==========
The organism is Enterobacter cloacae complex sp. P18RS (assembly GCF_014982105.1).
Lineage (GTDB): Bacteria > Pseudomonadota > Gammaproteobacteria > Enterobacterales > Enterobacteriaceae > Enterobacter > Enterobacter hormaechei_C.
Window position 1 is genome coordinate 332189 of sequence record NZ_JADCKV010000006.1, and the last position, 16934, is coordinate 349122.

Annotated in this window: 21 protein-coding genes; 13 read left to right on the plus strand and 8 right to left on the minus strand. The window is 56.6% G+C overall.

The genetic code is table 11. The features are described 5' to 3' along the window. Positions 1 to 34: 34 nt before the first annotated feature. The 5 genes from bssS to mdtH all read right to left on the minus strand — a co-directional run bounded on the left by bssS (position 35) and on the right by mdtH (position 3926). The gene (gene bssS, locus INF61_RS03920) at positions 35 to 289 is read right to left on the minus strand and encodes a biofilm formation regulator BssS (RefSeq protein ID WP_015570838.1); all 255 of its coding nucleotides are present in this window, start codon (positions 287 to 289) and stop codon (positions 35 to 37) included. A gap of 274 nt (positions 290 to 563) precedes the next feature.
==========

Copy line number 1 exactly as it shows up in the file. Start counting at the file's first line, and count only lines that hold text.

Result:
The organism is Enterobacter cloacae complex sp. P18RS (assembly GCF_014982105.1).